Here, There, and Everywhere

How Al Kooper materialized at rock's dramatic moments.

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Working with Bob Dylan is nothing new for Al Kooper. In 1965, at age 21, Kooper provided the unforgettable organ part on Dylan's "Like a Rolling Stone." But when the editors of Encyclopedia Britannica recently asked Kooper to write Dylan's entry, a part of him felt he had finally merited a gold star.

"Of course, I called my mother and said, 'Remember when you said I wouldn't amount to anything?' That's why I took that job," he laughs.

Kooper just finished writing the entry, an experience he found rewarding but difficult. He wasn't allowed to do two of the things he does best: "I couldn't use the word 'I' and I couldn't be funny."

Last year an updated edition of Kooper's personal and funny rock and roll memoirs, Backstage Passes & Backstabbing Bastards, was published. His signature isn't backlit at the Rock Hall, but Kooper's story is worth reading (as supporting characters' takes usually are). The same year he recorded Highway 61 Revisited with Dylan, Kooper co-wrote a No. 1 song and helped kick off a blues revival. He later formed Blood, Sweat & Tears, discovered Lynyrd Skynyrd, and brought the French horn to rock and roll.

After basically retiring in 1990, Kooper started performing again two years ago. His one-man show at Wilbert's will be his first appearance in Cleveland in twenty years. Most of his time now is spent teaching music production at the Berklee College of Music and writing. "Someone once likened me to Anne Frank with a satellite dish," Kooper says of his current lifestyle. But the itch to perform again is incurable. "I'm ready to play until I drop now," he says, though his gigs are restricted to free weekends and summers.

Something of a prodigy (he was able to play "The Tennessee Waltz" the first time he ever sat down at a piano, albeit only on the black keys), the New York City native spent his teen years hanging around the Brill Building and peddling his songs to publishers. Kooper turned professional in 1958 when he joined the Royal Teens, who had scored with "Short Shorts."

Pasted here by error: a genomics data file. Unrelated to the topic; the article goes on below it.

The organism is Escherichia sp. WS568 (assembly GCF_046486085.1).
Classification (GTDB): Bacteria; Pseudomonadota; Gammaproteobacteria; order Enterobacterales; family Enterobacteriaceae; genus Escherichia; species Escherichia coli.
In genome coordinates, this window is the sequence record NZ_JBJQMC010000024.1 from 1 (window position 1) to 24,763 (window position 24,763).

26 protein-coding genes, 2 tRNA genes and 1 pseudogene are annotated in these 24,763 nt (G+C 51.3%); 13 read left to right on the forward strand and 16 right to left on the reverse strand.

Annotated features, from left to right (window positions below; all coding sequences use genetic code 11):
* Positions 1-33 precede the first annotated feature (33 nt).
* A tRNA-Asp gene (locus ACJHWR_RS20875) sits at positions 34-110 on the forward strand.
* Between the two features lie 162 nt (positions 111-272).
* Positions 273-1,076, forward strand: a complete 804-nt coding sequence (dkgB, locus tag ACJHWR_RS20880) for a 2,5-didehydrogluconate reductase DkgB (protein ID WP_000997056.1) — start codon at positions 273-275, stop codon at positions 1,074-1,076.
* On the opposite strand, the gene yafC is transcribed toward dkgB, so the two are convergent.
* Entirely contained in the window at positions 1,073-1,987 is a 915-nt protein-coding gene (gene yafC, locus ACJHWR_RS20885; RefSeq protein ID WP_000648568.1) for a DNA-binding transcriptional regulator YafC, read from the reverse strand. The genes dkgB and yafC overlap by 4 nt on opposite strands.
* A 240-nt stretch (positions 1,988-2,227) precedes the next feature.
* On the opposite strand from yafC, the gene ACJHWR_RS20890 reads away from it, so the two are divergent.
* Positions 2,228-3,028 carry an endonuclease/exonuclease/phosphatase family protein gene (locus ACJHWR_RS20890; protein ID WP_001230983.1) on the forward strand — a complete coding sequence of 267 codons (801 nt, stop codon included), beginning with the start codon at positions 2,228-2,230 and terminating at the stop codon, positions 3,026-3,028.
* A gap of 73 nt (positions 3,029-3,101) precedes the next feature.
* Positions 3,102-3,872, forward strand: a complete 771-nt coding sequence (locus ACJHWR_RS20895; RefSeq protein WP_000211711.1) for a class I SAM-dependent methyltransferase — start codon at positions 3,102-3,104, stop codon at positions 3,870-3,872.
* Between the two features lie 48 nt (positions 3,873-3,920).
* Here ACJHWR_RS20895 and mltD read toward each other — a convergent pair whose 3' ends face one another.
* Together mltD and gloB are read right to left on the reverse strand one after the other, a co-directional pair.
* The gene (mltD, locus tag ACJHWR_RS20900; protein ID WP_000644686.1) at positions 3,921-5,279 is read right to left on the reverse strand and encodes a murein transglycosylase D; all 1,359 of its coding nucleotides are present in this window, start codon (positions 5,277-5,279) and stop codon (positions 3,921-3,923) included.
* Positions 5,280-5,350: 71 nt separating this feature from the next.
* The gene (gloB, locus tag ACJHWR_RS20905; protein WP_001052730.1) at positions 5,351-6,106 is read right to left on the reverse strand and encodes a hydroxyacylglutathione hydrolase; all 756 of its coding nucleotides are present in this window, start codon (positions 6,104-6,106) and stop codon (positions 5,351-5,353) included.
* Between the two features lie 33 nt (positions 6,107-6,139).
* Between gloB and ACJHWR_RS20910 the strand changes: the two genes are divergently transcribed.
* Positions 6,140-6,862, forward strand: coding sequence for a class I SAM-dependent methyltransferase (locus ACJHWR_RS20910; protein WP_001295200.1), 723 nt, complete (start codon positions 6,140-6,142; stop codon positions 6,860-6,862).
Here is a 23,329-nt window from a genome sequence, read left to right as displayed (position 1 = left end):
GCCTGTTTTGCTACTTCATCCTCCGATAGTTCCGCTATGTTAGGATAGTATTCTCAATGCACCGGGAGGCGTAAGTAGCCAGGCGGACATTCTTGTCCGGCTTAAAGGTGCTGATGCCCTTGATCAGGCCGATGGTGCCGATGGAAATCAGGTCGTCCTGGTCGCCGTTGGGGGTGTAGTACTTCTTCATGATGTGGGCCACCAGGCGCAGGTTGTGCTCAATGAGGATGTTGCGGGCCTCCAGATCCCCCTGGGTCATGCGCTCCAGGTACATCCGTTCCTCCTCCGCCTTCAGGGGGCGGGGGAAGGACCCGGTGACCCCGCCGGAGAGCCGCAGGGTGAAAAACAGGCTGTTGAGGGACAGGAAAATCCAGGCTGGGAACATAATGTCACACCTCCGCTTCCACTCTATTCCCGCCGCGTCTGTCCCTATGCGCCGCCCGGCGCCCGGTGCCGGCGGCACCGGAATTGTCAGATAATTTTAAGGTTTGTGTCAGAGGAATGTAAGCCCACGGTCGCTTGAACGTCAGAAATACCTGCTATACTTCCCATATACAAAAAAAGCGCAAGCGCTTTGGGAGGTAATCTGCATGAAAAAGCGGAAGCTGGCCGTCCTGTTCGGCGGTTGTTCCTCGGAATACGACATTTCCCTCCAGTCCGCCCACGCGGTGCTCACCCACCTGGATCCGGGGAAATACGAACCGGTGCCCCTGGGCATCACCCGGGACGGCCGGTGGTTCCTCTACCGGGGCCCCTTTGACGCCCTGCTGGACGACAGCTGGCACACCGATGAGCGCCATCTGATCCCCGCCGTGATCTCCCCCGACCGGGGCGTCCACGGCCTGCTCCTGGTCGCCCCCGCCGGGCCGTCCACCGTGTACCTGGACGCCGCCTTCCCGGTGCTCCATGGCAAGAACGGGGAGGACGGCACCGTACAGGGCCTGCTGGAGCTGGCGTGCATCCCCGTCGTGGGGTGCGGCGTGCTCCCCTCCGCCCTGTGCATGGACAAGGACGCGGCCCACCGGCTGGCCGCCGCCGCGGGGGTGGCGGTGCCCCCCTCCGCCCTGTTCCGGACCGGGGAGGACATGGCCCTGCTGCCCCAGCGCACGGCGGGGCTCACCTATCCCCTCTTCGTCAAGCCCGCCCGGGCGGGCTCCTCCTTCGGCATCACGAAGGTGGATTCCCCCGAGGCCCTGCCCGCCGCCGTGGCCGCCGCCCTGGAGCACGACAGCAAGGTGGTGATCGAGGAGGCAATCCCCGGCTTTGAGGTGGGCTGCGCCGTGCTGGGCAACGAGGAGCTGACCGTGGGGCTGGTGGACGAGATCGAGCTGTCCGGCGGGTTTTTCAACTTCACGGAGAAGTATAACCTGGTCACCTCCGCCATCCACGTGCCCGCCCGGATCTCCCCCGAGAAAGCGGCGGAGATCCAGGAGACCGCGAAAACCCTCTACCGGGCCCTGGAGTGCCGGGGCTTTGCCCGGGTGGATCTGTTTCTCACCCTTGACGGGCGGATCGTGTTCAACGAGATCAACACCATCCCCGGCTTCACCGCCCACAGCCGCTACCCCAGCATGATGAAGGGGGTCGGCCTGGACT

Like a lot of people in New York during the early '60s, Kooper was confused by, and then smitten with, the arrival of Bob Dylan. Kooper pestered Tom Wilson, who had just produced the Bob's first electric single, "Subterranean Homesick Blues," with his own Dylanesque folk numbers. He and Wilson became friendly, and an emboldened Kooper simply showed up at a Dylan recording session with his guitar and hoped no one would ask him what he was doing there.

When Dylan called for an organ part, Kooper clambered over to the Hammond, though he knew next to nothing about the instrument. He was petrified and could barely hear himself above the band, but the tape was rolling. As Kooper writes in his book, the "best I could manage was to play hesitantly by sight, feeling my way through the changes like a little kid fumbling in the dark for the light switch."

Dylan and the band moved to the control room to listen to the song. There's a great picture of the scene in Kooper's book: Dylan stands like a thin Buddha in sunglasses as Kooper slouches uncomfortably on a sofa. Dylan liked what he heard and asked the engineer to turn up the organ. The organ sound on "Like a Rolling Stone" is still imitated today.

Earlier that year, Kooper had co-written "This Diamond Ring," which Kooper refers to as a "turkey milkshake" as rendered by Gary Lewis and the Playboys. After finishing Highway 61 Revisited with Dylan, Kooper joined the Blues Project, one the bands credited with percolating a blues revival.